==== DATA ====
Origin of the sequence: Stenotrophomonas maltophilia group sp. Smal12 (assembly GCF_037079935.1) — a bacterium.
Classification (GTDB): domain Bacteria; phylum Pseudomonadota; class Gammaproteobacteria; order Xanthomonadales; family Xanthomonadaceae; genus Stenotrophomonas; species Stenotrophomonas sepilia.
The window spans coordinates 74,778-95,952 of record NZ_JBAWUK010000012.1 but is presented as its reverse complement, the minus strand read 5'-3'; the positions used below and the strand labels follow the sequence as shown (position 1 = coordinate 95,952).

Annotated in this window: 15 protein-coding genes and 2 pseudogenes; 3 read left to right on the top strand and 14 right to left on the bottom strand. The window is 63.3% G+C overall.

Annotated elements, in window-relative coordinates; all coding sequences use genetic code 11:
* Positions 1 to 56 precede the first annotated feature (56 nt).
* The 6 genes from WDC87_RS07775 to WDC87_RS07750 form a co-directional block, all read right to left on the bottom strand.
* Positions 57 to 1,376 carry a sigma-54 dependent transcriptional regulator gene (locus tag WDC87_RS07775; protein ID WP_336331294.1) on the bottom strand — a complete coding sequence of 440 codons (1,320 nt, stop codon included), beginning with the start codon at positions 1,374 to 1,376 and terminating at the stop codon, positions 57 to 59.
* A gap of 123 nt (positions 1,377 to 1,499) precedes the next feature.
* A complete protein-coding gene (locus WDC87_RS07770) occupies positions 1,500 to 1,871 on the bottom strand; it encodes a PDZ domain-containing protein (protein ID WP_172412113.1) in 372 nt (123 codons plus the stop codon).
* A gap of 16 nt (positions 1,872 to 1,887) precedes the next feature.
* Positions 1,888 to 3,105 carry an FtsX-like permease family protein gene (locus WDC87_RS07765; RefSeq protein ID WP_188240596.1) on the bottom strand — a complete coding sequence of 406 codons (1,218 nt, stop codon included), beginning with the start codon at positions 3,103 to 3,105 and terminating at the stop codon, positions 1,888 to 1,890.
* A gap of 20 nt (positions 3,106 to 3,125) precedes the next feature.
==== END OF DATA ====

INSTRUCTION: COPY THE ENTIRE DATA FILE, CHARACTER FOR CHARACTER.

Origin of the sequence: Stenotrophomonas maltophilia group sp. Smal12 (assembly GCF_037079935.1) — a bacterium.
Classification (GTDB): domain Bacteria; phylum Pseudomonadota; class Gammaproteobacteria; order Xanthomonadales; family Xanthomonadaceae; genus Stenotrophomonas; species Stenotrophomonas sepilia.
The window spans coordinates 74,778-95,952 of record NZ_JBAWUK010000012.1 but is presented as its reverse complement, the minus strand read 5'-3'; the positions used below and the strand labels follow the sequence as shown (position 1 = coordinate 95,952).

Annotated in this window: 15 protein-coding genes and 2 pseudogenes; 3 read left to right on the top strand and 14 right to left on the bottom strand. The window is 63.3% G+C overall.

Annotated elements, in window-relative coordinates; all coding sequences use genetic code 11:
* Positions 1 to 56 precede the first annotated feature (56 nt).
* The 6 genes from WDC87_RS07775 to WDC87_RS07750 form a co-directional block, all read right to left on the bottom strand.
* Positions 57 to 1,376 carry a sigma-54 dependent transcriptional regulator gene (locus tag WDC87_RS07775; protein ID WP_336331294.1) on the bottom strand — a complete coding sequence of 440 codons (1,320 nt, stop codon included), beginning with the start codon at positions 1,374 to 1,376 and terminating at the stop codon, positions 57 to 59.
* A gap of 123 nt (positions 1,377 to 1,499) precedes the next feature.
* A complete protein-coding gene (locus WDC87_RS07770) occupies positions 1,500 to 1,871 on the bottom strand; it encodes a PDZ domain-containing protein (protein ID WP_172412113.1) in 372 nt (123 codons plus the stop codon).
* A gap of 16 nt (positions 1,872 to 1,887) precedes the next feature.
* Positions 1,888 to 3,105 carry an FtsX-like permease family protein gene (locus WDC87_RS07765; RefSeq protein ID WP_188240596.1) on the bottom strand — a complete coding sequence of 406 codons (1,218 nt, stop codon included), beginning with the start codon at positions 3,103 to 3,105 and terminating at the stop codon, positions 1,888 to 1,890.
* A gap of 20 nt (positions 3,106 to 3,125) precedes the next feature.